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21 of 21 people found the following review helpful By Roman Clodia TOP 100 REVIEWER on 14 April 2007
Format: Paperback Verified Purchase
I disagree with some of the other reviews here that this is bland or a difficult read - I approached it with some tripidation but found it both reassuringly scholarly and yet immensely readable, probably because the author has a distinctive 'voice' which mediates perfectly through the vast amount of material he covers. MacCulloch knows his material intimately and yet manages to convey the complexities without ever resorting to the fatal dumbing down of many authors. As someone with a vague idea of the history of the period, but little knowledge of religious philosophy, I wasn't sure if this would be too 'technical' but actually I found it fascinating and unputdownable. It dropped a star because at some points I felt MacCulloch was trying to cram in too much e.g. the complexities of religious thought across the whole of Europe, but the third section in particular on the differences the reformation made to actual peoples' lives in terms of the way they thought about sex and the family, for example, more than made up for some of the intricacies. All together a brilliant read.
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16 of 16 people found the following review helpful By F. JONES on 30 Jan. 2008
Format: Paperback
Is it an advantage, as MacCulloch says to "not subscribe to any form of religious dogma" in trying to "describe the Reformation to a world which has largely forgotten or half-understood what it was about" (p xxv) ? One wonders whether indeed it is possible not to subscribe to some dogma(ie a belief or system of beliefs held on authority) religious or secular whether consciously held or not, and whether in all cases historians do not have a viewpoint conscious or unconscious lurking in the background to which they "bend the story to fit irrelevant preconceptions". Keynes accused practical men who eschewed theory as being slaves to some long defunct economists, one wonders if historians are any different.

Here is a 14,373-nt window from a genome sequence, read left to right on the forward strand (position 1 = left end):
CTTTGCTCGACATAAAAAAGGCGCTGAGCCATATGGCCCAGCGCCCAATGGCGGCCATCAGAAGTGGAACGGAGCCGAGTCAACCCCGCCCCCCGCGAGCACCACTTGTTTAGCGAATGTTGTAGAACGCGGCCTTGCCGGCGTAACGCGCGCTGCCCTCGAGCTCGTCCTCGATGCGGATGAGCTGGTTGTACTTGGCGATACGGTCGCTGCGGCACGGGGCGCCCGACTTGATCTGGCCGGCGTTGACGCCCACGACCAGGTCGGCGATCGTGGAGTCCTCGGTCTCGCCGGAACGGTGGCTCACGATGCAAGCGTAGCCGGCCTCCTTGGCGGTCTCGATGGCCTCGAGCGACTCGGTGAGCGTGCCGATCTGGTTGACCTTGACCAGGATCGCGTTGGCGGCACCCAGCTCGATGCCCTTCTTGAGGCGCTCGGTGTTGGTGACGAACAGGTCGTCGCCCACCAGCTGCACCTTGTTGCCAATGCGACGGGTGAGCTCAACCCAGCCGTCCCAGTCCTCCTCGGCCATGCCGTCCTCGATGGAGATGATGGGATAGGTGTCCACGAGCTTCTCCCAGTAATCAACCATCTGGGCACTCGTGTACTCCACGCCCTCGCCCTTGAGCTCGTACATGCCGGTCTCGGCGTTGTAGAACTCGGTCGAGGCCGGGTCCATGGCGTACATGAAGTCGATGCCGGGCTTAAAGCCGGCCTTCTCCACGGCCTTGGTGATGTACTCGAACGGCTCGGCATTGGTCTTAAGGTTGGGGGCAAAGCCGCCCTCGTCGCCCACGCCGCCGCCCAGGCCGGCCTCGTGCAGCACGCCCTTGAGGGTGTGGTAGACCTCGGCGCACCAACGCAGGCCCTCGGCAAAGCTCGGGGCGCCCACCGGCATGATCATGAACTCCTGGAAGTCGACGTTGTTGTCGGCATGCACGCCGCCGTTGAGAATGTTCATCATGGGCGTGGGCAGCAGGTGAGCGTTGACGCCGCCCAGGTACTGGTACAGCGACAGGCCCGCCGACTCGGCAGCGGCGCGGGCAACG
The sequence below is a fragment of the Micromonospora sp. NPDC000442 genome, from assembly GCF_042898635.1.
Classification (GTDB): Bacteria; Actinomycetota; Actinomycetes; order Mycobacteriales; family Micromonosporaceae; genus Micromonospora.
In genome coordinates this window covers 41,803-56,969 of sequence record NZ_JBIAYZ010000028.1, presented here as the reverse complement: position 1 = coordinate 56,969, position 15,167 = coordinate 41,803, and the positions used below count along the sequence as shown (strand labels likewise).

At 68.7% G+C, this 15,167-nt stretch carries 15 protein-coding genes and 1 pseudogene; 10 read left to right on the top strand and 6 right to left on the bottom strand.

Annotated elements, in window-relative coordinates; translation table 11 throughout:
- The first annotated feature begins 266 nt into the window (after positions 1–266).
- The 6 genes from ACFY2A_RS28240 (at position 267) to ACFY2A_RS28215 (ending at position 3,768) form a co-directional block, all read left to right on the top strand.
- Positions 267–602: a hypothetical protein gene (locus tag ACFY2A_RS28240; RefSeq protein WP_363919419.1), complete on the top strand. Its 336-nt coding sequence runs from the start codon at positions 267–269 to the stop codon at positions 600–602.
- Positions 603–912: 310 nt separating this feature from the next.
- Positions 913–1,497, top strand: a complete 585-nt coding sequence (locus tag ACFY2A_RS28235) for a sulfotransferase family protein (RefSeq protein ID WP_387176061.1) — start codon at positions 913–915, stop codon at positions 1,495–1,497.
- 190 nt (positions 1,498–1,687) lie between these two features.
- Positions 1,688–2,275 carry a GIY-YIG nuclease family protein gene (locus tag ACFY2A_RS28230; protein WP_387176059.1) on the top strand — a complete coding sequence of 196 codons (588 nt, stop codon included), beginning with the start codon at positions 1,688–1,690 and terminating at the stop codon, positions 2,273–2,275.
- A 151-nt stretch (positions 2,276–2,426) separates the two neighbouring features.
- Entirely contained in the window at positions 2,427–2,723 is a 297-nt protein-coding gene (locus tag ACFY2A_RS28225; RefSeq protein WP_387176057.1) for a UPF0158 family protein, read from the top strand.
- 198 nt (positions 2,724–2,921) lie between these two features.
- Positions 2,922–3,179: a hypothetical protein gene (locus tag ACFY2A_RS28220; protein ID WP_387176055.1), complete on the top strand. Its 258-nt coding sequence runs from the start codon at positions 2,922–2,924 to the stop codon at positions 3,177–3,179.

However this is an excellent book, whatever one may make of the distinctive viewpoint which comes out so strongly in the section on Outcomes.

As well as the information concerning the ideas of the Reformers, going well beyond Luther, Zwingli and Calvin to Bucer and Bullinger, not to mention many others, it gives considerable space to the ideas and influence of Erasmus, and Cardinal Pole. As he says "Social and political history cannot do without theology in understanding the 16th century". MacCulloch gives succinct and accurate descriptions of the ideas , not exactly for dummies but with a secular audience in mind.

How many of us knew that there were one million Christian slaves enslaved by Islamic raiders between 1530 and 1640,roughly equivalent to the trade across the Atlantic? (p 57) That lay people with the dissolution of the guilds lost much control of what went on in church at the Reformation? (p 16)that in the 1930's the Popes did not excommunicate Hitler because among other reasons it was remembered that doing so to Elizabeth I had been counter productive?
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79 of 82 people found the following review helpful By Masatake Wasa on 5 Dec. 2003
Format: Hardcover
It is a rare delight to read a book that is so crisply and wittily written yet formidable in its academic rigour. The narrative runs through the Mediaeval era to ca. 1700 and encompasses all parts of Europe and the European overseas territories in an enjoyable yet thought-provoking prose. It is a good book to read as much as a useful reference for students of the Reformation and early modern Europe in general. MacCulloch takes the English Reformation from its splendid isolation and puts it within the wider European context – something that was urgently needed and accomplished with great success. The book’s greatest strength lies with the ability of the author to communicate theological and ecclesiological subtleties that were so contentious during the Reformation and divided the Latin Christendom. One of many personal favourites of this reviewer’s is on p.25 (second paragraph) explaining the Aristotelian nature of existence, a concept which is crucial in understanding the idea of transubstantiation – it is indicative of MacCulloch’s ability to write calmly but with wit.
MacCulloch deals with all aspects of the Reformation, not merely the theology and politics of it. It tells more than the stories of great Reformation and Counter-Reformation figures (e.g. Luther, Calvin, Zwingli or Borromeo, Loyola) – they receive their due treatment – but this work also mentions ‘Radicals’ (e.g. ‘Anabaptists’) on the fringes and those hitherto neglected characters such as Bullinger and Bucer. Politics is integrated seamlessly to the narrative. Also, how Reformation(s) changed the attitudes of many early modern people in matters such as witchcraft and sex are discussed succinctly in the third part of the book.